• Kim McLaughlin

A dog is not a home

I like to entertain you with my titles … this one speaks to the affection for all pets, memories, and the combination of living and inanimate objects.


I didn’t post last month. Life got in the way. However, I’ve got something in store for you to make up for the gap.


Speaking of a gap, there’s a new one in my household: We miss our dear, beloved, little dog Divot! His passing has caused me to ask myself What makes a home? As a Real Estate Broker who is busy listing and selling homes, often running around like crazy — it’s what I do — I have defined many parts of my life as a person hoping to help others. Now I needed to reevaluate how I process sadness; After years spent connecting with clients and exploring what I can do for them to achieve their goals for a home, my own home suddenly became the center of my attention.


Having said goodbye to our little pooch, I walked through my house, a bit dazed, and realized that something was missing. While the home hadn’t changed, what made it home had been disrupted. Divot didn’t care if we had new appliances or had renovated the kitchen; he knew his food bowl would always be there. He didn’t care if we re-painted the exterior or re-stained the trim; he loved his home because of the people in it. He knew how to find everything that made him happy, including the heating vent he would claim as his own during the cooler days.



If we could see our home through a dog's eyes, what would it look like? Would it be perfect? Would it be comfortable? Divot was like a sundial: Whenever sunshine was coming through a window, he would find a warm, illuminated place on the floor to take a nap. He didn’t care if the floors were perfectly laid, or if they were wide-planked white oak or carefully pegged. All those bells and whistles were not necessary; what mattered was the warmth he felt when we came home. He would greet us with a wag and at times a bark until he knew it was us. He would wait by the door for his walk. He didn’t judge the style of the door; he didn’t care about its cost, its finishes, or its height. Divot only cared that he could walk through it to take his evening stroll with us as a family.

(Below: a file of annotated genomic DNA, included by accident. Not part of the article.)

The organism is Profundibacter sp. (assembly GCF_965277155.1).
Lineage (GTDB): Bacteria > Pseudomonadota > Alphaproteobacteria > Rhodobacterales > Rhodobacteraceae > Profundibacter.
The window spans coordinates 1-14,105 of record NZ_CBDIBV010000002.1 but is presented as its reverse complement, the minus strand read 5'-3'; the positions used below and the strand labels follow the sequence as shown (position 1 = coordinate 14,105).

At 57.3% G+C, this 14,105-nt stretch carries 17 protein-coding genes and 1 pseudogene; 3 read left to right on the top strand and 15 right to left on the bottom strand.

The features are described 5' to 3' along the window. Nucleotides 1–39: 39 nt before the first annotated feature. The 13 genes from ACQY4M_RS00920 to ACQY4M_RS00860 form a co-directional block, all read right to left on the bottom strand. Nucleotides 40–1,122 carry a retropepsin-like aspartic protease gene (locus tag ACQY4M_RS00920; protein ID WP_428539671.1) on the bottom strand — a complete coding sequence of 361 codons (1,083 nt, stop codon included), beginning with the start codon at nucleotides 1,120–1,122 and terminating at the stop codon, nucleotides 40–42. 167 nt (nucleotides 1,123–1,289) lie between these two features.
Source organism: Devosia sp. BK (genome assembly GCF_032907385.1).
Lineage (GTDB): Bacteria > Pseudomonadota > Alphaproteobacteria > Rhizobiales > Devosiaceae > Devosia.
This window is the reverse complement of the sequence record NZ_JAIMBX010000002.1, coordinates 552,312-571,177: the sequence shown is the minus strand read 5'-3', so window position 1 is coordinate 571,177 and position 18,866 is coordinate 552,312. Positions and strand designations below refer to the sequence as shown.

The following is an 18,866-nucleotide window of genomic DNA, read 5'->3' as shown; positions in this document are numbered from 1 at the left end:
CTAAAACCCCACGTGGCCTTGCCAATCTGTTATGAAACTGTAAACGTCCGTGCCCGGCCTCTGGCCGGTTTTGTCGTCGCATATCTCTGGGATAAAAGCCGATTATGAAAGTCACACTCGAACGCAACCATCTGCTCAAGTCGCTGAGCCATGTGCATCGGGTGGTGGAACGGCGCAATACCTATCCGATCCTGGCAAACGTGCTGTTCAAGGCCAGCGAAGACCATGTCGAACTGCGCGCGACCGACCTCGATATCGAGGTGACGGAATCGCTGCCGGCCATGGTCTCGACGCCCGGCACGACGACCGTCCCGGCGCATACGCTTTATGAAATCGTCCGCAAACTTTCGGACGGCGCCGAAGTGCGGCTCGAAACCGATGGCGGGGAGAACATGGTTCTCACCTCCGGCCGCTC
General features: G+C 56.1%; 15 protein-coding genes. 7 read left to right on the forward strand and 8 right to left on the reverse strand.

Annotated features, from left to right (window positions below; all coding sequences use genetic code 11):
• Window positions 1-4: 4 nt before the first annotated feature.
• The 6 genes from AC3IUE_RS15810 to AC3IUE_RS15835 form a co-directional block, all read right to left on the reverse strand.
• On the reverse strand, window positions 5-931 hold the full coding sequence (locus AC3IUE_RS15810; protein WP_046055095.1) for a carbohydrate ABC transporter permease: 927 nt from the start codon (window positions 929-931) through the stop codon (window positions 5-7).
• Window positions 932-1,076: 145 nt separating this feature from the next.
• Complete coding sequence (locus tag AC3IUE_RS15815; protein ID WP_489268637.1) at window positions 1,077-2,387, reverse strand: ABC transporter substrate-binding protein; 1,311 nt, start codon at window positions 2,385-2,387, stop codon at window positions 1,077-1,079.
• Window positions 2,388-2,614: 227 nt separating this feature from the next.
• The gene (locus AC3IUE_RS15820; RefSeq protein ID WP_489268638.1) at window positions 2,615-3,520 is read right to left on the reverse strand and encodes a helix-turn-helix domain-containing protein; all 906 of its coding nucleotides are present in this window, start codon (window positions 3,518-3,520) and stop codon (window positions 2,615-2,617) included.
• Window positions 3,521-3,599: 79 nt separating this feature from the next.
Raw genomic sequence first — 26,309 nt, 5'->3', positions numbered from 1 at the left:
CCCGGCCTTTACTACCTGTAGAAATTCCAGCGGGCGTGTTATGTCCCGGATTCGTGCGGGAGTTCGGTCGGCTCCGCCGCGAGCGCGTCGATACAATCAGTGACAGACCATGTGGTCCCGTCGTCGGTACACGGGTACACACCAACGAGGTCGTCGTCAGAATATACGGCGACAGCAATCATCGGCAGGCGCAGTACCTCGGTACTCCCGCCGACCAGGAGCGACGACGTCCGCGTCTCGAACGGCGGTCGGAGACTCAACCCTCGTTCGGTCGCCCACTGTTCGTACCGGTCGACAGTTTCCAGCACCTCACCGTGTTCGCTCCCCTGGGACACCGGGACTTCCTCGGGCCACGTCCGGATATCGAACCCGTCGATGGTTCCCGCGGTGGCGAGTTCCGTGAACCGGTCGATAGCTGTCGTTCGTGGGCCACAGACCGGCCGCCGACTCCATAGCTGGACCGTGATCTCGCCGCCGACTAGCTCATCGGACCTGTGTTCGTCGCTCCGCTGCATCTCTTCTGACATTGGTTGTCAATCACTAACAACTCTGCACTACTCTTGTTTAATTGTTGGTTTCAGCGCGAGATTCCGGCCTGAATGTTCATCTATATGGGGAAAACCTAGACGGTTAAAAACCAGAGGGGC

There’s a saying I love: “A person will not remember what you said, they’ll remember how you made them feel.” That’s a saying that translates into many areas of our lives. Dogs never actually say anything; they make us feel a certain way with their loyalty, kindness, authentic self, and unwavering respect for routine. They don’t judge where they live; they’re happy to have a place to sleep, eat, and cozy up to their humans. My home isn’t perfect and yet has so many things I love and appreciate: a beautiful view, location, and amenities we’ve added. I appreciate creating memories and being reconnected each day with a fond memory of Divot ... a house is not a home without a dog.


Peace to you,







 

Bainbridge Island real estate over the past 30 days

  • 25 active residential listings High $4,880,000, Median $1,310,00 Low $539,000, Average days on market 13

  • 29 pending residential listings High $4,580,000, Median $1,150,000 Low $210,000, Average days on market 39

  • 35 sold residential listings High $4,600,000, Median $1,288,500 Low $535,000, Average days on market 24

  • 4 active vacant land listing High $925,000, Median $862,500 Low $299,000, Days on market 20

  • 1 pending vacant land listing $1,250.000, Days on market 35

  • 1 sold vacant land listing $400,000, Days on market 40

  • 2 unlisted homes sold Total sales price representing $2,090,000 Days on market 0


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